Ride the edge recovery tips: If possible implement post workout restorative means such as: self-massage, dry heat sauna (a rise in body core temperature from a session in the sauna can activate growth hormone release), Jacuzzi and hydrotherapy shower.

One of the best hydro restoration (“Scottish”) pulsating showers is to alternate hot water at 115°F to cold water at 60°F for 30 seconds each for 4-6 series.  The shower produces negative ions which assist in cellular level muscle recovery.

Also, back in the day when bath tubs were much larger hot, 106°F, Epsom salt ‘muscle bath’ soaks of 12-15 minutes were a tremendous hydrotherapy alternative.

Performed 4-8 hours after training, on the eve prior to a rest and recovery day, these effective methods will accelerate muscle recovery tremendously by facilitating the removal of lactic acid and other toxin by-products.

Pro-Tip:  After every 10-12 week course of maximal training effort schedule an inactive lay-off aka-“OFF TIME”of one to two weeks from pushing the heavy iron completely and enjoy life.  It is however a good idea to do   some active rest cardio, such as power-walking or hiking etc.

Get at least 8-9 hours of uninterrupted sleep or more each night. Why?  Because muscles grow during sleep due to GH release which is preferentially secreted during certain phases of the sleep cycle (usually shortly after falling asleep).  You can’t directly program an increase of GH release during a period of prolonged sleep, be it 8-9 or even 12 hours.

Another way, though somewhat unconventional, is to get more GH during the sleep process is by breaking the sleep pattern up into two naps of 4-4.5 hours each.  This way you will get a proportionate increase in HG release.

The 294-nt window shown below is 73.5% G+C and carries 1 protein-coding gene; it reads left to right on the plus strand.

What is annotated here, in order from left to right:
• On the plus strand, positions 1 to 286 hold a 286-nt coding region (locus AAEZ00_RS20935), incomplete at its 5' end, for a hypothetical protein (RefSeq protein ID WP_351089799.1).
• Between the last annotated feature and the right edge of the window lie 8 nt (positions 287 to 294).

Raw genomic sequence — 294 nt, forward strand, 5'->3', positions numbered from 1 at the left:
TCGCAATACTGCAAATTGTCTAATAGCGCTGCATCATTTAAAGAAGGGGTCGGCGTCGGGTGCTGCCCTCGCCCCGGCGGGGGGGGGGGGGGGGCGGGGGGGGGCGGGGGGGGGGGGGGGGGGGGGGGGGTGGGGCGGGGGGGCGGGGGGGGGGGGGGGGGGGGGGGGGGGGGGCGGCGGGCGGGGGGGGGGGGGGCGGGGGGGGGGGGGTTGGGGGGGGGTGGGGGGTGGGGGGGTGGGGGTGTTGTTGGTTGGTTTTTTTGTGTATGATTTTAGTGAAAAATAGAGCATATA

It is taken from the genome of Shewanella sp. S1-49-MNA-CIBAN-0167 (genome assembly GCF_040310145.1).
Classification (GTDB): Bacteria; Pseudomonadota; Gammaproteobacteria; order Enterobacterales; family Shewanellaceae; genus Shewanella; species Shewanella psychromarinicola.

And if you have trouble getting to sleep take 1-3 mg of Melatonin a half-hour before bedtime (Ref:  Melatonin Transdermal Time-Release Patch at www.ageforce.com).  Also, recent research at the Massachusetts Institute of Technology reveals that a teaspoon of natural honey consumed 45 minutes to one hour prior to hitting the sack accelerates the sleep process.

Honey increases the activity of serotonin, a ‘calming’ neurotransmitter in the brain   In addition honey sends a signal to the brain to curtail the release of orexin (a substance that promotes mental alertness i.e. keeps the brain awake during the day and can interfere with falling asleep at night).

RELAX… AND BUILD MUSCLE MASS FASTER: Don’t forget the benefits of relaxation.  Many champions of iron agree that 3 hours of relaxation during the day is equivalent to a full night of restful sleep. 

Power naps also benefit the relaxation process. Ted Arcidi, first man to officially bench press 700 pounds, used to take a 1.5 hour nap each afternoon (usually before 3:00 p.m. Naps taken after 3:00 p.m. can interfere with nightly sleep patterns.) when he was in training for those monumental 700+ pound world record bench press assaults.  Your body and mind will benefit from this greatly.